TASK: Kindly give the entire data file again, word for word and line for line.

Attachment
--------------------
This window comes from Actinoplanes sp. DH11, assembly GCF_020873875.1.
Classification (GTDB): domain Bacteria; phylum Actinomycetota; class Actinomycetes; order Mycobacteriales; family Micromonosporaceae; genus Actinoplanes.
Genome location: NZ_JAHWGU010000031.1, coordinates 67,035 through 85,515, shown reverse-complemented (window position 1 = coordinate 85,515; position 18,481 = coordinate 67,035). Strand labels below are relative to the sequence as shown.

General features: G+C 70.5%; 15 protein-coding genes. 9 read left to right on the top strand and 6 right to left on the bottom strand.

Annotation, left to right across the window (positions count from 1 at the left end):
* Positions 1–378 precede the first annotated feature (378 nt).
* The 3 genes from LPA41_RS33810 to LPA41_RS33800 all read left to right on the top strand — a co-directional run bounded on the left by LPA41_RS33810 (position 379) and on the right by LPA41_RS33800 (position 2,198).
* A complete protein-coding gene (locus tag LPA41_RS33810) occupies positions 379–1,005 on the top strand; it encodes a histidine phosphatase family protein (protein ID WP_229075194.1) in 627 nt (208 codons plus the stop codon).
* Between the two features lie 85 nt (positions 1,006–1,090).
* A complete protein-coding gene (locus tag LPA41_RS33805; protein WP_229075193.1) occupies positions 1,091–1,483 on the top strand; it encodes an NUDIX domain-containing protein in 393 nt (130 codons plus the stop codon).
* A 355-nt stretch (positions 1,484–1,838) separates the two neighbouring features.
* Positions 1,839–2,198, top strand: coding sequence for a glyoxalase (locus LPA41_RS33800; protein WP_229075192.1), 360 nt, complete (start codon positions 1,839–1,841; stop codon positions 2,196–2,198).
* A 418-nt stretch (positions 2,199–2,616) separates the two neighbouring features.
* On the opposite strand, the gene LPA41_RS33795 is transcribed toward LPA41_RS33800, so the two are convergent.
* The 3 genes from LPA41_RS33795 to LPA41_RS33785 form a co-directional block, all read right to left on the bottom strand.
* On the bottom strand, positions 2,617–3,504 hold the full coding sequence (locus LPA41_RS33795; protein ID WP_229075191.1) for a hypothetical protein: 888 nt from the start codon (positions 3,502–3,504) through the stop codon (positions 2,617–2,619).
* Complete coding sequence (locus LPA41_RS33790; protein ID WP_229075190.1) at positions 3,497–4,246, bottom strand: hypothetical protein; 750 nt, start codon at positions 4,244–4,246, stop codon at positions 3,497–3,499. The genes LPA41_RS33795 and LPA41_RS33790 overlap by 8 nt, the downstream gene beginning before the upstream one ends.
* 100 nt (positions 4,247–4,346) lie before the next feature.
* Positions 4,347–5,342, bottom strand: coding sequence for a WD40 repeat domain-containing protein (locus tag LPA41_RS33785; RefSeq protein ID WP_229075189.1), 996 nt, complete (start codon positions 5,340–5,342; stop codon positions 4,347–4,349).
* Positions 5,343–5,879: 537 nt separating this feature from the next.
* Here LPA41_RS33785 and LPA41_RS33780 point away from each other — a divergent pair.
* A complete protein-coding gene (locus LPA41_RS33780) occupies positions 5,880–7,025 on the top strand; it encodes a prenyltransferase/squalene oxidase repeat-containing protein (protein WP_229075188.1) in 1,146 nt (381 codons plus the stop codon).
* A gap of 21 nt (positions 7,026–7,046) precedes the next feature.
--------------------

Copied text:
This window comes from Actinoplanes sp. DH11, assembly GCF_020873875.1.
Classification (GTDB): domain Bacteria; phylum Actinomycetota; class Actinomycetes; order Mycobacteriales; family Micromonosporaceae; genus Actinoplanes.
Genome location: NZ_JAHWGU010000031.1, coordinates 67,035 through 85,515, shown reverse-complemented (window position 1 = coordinate 85,515; position 18,481 = coordinate 67,035). Strand labels below are relative to the sequence as shown.

General features: G+C 70.5%; 15 protein-coding genes. 9 read left to right on the top strand and 6 right to left on the bottom strand.

Annotation, left to right across the window (positions count from 1 at the left end):
* Positions 1–378 precede the first annotated feature (378 nt).
* The 3 genes from LPA41_RS33810 to LPA41_RS33800 all read left to right on the top strand — a co-directional run bounded on the left by LPA41_RS33810 (position 379) and on the right by LPA41_RS33800 (position 2,198).
* A complete protein-coding gene (locus tag LPA41_RS33810) occupies positions 379–1,005 on the top strand; it encodes a histidine phosphatase family protein (protein ID WP_229075194.1) in 627 nt (208 codons plus the stop codon).
* Between the two features lie 85 nt (positions 1,006–1,090).
* A complete protein-coding gene (locus tag LPA41_RS33805; protein WP_229075193.1) occupies positions 1,091–1,483 on the top strand; it encodes an NUDIX domain-containing protein in 393 nt (130 codons plus the stop codon).
* A 355-nt stretch (positions 1,484–1,838) separates the two neighbouring features.
* Positions 1,839–2,198, top strand: coding sequence for a glyoxalase (locus LPA41_RS33800; protein WP_229075192.1), 360 nt, complete (start codon positions 1,839–1,841; stop codon positions 2,196–2,198).
* A 418-nt stretch (positions 2,199–2,616) separates the two neighbouring features.
* On the opposite strand, the gene LPA41_RS33795 is transcribed toward LPA41_RS33800, so the two are convergent.
* The 3 genes from LPA41_RS33795 to LPA41_RS33785 form a co-directional block, all read right to left on the bottom strand.
* On the bottom strand, positions 2,617–3,504 hold the full coding sequence (locus LPA41_RS33795; protein ID WP_229075191.1) for a hypothetical protein: 888 nt from the start codon (positions 3,502–3,504) through the stop codon (positions 2,617–2,619).
* Complete coding sequence (locus LPA41_RS33790; protein ID WP_229075190.1) at positions 3,497–4,246, bottom strand: hypothetical protein; 750 nt, start codon at positions 4,244–4,246, stop codon at positions 3,497–3,499. The genes LPA41_RS33795 and LPA41_RS33790 overlap by 8 nt, the downstream gene beginning before the upstream one ends.
* 100 nt (positions 4,247–4,346) lie before the next feature.
* Positions 4,347–5,342, bottom strand: coding sequence for a WD40 repeat domain-containing protein (locus tag LPA41_RS33785; RefSeq protein ID WP_229075189.1), 996 nt, complete (start codon positions 5,340–5,342; stop codon positions 4,347–4,349).
* Positions 5,343–5,879: 537 nt separating this feature from the next.
* Here LPA41_RS33785 and LPA41_RS33780 point away from each other — a divergent pair.
* A complete protein-coding gene (locus LPA41_RS33780) occupies positions 5,880–7,025 on the top strand; it encodes a prenyltransferase/squalene oxidase repeat-containing protein (protein WP_229075188.1) in 1,146 nt (381 codons plus the stop codon).
* A gap of 21 nt (positions 7,026–7,046) precedes the next feature.